ANGE ONG. HONG KONG CAFE
© Ange Ong, Hong Kong Cafe, Cups and Two Fishballs, 2016
«Photography, in my comprehension of it, has always been in some ways violent. And I have always wanted to avoid being so in my practice», says Ange Ong. Looking at the photographs from her series ‘Hong Kong Cafe’ and ‘Nether Doux’, one can feel the muteness and tenderness permeating through the pictureque membrane of her photographs. Academically trained in art history, Ong uses photography to comment on the complex politics and her various concerns about the discipline. A painter who ‘couldn’t paint well without a photograph or a photographic images in my head’, she now makes images with her camera instead. Her work, Hong Kong Cafe, received a Juror’s selection in the open call of Centre For Fine Art Photography (C4FAP) and will be exhibited at the center’s upcoming exhibition ‘FAUX’.
What is your first camera? What is your first memory with photography?
Ange Ong (AO): My very first camera is a digital colour camera from Sony that I borrowed from a relative when I first travelled abroad as a young teenager, but I would say a Contax SR2 is the first camera which I used to make pictures more artistically (if that’s the word). The only thing I could remember with my Sony is that I was protecting my camera the whole time, holding onto it tightly every time I stepped outdoor. Photography at that time was such a privilege to me, it was so precious and magical. It’s funny to think of that with the iPhone by me right now.
© Ange Ong from the series 'Nether Doux', 2015
It seems that almost all photographers I interviewed started out entering photography in similar ways which always involve travelling and a used camera from a family member. There's something about traveling/wandering that is instinctually related to photography.
AO:Yeah, I think it is something inherited in photography. Since the invention of photography (and now the smartphones), makers of camera have always wanted to make the apparatus more portable. Daguerre thought himself that his camera could be taken on a trip (probably he was the only one), but with no surprise later it came portable darkrooms and mini labs. People wanted to make pictures so bad when they are traveling. I guess in some way it has something to do with power. When you have a camera in hand, all of a sudden it is possible for you to make something out of the travel, to prove the distance you could make, the people you encountered, the places you discovered, and ultimately you differentiate yourselves with the others who do not own a camera. (And here I am talking about the time when not everyone has a camera in their pocket.)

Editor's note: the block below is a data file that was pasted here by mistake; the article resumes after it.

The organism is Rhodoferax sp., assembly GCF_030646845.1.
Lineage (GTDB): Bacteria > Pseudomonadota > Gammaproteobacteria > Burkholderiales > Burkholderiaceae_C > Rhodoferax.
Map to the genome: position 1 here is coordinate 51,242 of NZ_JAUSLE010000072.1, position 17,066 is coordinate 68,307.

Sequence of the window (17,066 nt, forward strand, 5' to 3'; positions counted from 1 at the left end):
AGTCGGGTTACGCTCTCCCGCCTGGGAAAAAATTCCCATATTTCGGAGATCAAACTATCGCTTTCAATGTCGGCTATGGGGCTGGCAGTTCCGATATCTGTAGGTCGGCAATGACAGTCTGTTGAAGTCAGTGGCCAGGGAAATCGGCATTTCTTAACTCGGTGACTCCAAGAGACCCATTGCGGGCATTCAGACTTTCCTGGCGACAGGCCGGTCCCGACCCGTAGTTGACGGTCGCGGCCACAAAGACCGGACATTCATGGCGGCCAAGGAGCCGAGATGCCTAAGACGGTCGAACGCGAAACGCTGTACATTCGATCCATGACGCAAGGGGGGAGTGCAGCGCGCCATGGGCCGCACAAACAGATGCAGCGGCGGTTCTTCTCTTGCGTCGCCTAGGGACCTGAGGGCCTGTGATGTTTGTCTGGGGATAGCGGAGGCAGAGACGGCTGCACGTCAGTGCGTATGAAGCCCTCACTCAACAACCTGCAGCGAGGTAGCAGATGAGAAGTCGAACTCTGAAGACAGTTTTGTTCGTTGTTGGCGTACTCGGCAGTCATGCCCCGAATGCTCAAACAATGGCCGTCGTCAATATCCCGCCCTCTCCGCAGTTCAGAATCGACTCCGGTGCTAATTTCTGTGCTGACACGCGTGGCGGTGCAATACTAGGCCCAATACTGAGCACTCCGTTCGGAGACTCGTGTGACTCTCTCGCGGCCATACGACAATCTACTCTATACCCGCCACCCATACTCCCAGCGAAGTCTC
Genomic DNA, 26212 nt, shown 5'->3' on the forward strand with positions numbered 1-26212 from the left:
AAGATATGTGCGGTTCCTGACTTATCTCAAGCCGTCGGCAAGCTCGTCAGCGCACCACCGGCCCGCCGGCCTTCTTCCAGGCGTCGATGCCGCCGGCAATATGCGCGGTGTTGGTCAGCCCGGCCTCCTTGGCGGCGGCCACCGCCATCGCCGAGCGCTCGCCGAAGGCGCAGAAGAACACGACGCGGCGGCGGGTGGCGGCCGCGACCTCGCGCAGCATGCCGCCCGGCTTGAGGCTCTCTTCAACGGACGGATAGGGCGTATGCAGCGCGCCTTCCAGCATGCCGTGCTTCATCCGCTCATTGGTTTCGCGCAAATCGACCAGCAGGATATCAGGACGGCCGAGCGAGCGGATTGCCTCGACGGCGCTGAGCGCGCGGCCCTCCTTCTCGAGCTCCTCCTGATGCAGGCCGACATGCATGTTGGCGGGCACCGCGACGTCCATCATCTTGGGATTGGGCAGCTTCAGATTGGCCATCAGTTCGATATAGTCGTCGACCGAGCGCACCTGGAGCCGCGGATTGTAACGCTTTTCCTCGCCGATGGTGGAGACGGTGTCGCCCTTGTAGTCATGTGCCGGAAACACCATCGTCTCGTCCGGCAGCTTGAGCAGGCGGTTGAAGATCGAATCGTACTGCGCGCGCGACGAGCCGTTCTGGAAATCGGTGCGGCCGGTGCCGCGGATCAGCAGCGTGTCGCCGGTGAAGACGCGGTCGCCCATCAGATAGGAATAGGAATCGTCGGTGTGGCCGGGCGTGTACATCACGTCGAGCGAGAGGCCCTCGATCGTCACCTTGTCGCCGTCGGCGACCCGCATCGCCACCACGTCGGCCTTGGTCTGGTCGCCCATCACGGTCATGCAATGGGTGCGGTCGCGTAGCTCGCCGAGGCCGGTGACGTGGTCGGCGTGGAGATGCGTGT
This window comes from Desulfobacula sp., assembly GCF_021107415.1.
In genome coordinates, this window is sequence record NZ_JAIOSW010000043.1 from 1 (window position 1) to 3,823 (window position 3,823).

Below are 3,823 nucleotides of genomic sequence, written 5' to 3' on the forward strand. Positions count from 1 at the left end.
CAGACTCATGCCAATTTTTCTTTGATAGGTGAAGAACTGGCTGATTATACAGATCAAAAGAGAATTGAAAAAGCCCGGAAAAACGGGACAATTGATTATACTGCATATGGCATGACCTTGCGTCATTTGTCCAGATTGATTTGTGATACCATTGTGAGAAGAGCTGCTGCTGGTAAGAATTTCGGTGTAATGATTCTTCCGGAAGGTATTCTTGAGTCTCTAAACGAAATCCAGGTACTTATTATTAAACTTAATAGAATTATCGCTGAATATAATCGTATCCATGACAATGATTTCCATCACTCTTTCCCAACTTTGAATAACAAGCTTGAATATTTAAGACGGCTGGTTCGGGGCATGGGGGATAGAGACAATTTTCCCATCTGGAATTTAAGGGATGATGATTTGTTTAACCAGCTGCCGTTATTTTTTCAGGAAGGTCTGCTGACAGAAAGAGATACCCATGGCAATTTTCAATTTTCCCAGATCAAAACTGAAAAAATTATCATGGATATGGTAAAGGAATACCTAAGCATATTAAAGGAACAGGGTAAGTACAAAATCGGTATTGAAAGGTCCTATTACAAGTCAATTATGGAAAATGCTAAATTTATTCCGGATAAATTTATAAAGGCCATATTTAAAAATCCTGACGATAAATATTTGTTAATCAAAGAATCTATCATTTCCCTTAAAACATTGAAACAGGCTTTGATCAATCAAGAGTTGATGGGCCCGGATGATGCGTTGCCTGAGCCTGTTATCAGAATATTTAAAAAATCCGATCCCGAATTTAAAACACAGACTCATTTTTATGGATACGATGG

© Ange Ong from the series 'Nether Doux', 2015
You had an educational background in art history, spending your undergraduate and postgraduate years on the subject? How does your knowledge in the history of art influence your photography?
AO: Out of the many things that I can say about it conceptually or theoretically, the simple fact is that studying art history made me a more skeptical person. Everything could be much more loaded than its surface, every obscure element in an image could denote an idea, every perspective could give you new information. I became less forgivable for someone’s slip of the tongue, I enjoy revisiting places a little more. Being only with one thing or in one place bother me less. I always take an extra pause here and there to look closer. And that actually is a basis of photography — just looking a little longer until something build up in you to move that arm, to hold that camera up and make that picture.
You went through a transition from oil painting to photography. When did you decide on photography as your medium of artistic expression?
AO: Frankly, I have to say it happened based on convenience (and now I think about it, it is really quite emblematic of our time). It has to do with a bad way that I was trained when I was a teenager. I was trained in this oil painting studio where we first learned to draw from geometric objects, then figures. When I move into the other classroom after two to three years, there is a box filled with photographs of paintings, individually kept in transparent sleeves for student to pick and to copy from. That is a terrible way of teaching painting but I didn’t know at the time. I just carried on copying for years. After some time, I actually couldn’t paint well without a photograph or a photographic images in my head.
You talked about feeling that the discipline of art history is only giving us a small part of what we want out of images. Could you elaborate on that?